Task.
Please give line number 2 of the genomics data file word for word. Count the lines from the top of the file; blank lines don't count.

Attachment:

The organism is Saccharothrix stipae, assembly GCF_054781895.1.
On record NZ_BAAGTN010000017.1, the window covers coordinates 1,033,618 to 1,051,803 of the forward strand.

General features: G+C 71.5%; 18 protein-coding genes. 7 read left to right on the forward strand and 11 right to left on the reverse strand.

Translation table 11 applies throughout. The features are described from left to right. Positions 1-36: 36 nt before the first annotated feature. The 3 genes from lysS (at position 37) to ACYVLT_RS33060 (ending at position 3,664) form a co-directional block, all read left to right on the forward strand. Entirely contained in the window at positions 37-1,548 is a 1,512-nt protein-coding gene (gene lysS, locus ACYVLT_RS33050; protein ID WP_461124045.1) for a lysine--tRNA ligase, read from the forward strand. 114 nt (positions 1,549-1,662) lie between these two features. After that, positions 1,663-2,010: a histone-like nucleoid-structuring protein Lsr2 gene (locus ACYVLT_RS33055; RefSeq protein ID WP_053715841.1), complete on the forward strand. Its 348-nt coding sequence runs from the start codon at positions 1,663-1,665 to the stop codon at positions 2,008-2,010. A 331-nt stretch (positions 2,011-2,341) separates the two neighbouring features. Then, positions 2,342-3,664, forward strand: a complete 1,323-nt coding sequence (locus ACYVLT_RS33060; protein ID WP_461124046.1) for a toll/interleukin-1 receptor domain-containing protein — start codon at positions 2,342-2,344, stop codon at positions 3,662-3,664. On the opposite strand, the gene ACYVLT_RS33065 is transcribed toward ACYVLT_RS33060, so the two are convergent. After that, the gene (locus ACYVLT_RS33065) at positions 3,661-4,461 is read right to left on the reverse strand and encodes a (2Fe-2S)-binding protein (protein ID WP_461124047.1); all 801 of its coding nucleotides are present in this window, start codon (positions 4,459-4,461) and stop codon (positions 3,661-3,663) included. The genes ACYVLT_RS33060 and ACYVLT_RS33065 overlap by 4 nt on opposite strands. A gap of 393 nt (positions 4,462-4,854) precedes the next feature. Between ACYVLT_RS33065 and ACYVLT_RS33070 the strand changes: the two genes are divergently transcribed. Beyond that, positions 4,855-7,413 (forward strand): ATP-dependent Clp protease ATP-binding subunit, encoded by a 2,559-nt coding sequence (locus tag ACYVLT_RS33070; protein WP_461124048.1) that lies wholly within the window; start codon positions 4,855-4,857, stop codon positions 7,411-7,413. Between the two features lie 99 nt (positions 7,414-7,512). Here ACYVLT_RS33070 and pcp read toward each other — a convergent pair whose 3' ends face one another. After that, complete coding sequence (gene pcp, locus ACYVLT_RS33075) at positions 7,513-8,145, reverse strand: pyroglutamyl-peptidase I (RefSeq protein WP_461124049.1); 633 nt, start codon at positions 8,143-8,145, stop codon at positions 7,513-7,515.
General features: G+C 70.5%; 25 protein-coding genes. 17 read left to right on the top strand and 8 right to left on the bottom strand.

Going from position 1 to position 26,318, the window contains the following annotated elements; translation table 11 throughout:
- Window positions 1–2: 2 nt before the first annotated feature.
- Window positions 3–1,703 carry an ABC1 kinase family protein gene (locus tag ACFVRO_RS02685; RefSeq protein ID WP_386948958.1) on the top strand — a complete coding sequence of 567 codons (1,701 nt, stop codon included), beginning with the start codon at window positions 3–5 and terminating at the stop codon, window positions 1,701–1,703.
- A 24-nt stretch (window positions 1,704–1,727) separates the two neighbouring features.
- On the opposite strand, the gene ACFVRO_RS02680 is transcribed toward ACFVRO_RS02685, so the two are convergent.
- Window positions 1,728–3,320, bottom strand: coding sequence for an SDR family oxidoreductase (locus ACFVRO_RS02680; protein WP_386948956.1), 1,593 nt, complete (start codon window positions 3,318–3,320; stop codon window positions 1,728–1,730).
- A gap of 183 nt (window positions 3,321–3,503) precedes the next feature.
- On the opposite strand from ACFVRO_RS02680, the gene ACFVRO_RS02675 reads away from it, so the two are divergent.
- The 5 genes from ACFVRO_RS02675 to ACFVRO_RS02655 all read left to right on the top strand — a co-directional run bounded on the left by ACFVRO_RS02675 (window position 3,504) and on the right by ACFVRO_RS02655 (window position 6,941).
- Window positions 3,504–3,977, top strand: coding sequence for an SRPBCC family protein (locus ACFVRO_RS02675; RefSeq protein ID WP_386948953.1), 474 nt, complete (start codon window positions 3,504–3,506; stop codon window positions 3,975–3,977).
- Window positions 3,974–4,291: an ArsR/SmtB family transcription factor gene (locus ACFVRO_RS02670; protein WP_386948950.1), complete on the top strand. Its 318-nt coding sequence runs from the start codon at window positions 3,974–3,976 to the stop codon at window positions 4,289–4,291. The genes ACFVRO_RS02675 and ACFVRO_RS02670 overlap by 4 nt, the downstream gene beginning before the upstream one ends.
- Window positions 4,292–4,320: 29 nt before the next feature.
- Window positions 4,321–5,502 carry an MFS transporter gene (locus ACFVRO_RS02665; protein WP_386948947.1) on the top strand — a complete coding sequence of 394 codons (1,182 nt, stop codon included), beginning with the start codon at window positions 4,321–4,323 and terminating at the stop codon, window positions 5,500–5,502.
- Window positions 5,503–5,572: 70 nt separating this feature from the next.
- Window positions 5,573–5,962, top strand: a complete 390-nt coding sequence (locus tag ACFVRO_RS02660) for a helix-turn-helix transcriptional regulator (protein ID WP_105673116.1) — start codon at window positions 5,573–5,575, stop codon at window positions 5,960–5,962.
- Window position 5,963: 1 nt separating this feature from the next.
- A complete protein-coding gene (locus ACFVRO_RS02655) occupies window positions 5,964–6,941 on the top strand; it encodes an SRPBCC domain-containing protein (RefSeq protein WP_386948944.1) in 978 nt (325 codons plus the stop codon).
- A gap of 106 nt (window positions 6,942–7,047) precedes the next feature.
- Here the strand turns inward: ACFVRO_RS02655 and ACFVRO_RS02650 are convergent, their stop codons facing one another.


On record NZ_BAAGTN010000017.1, the window covers coordinates 1,033,618 to 1,051,803 of the forward strand.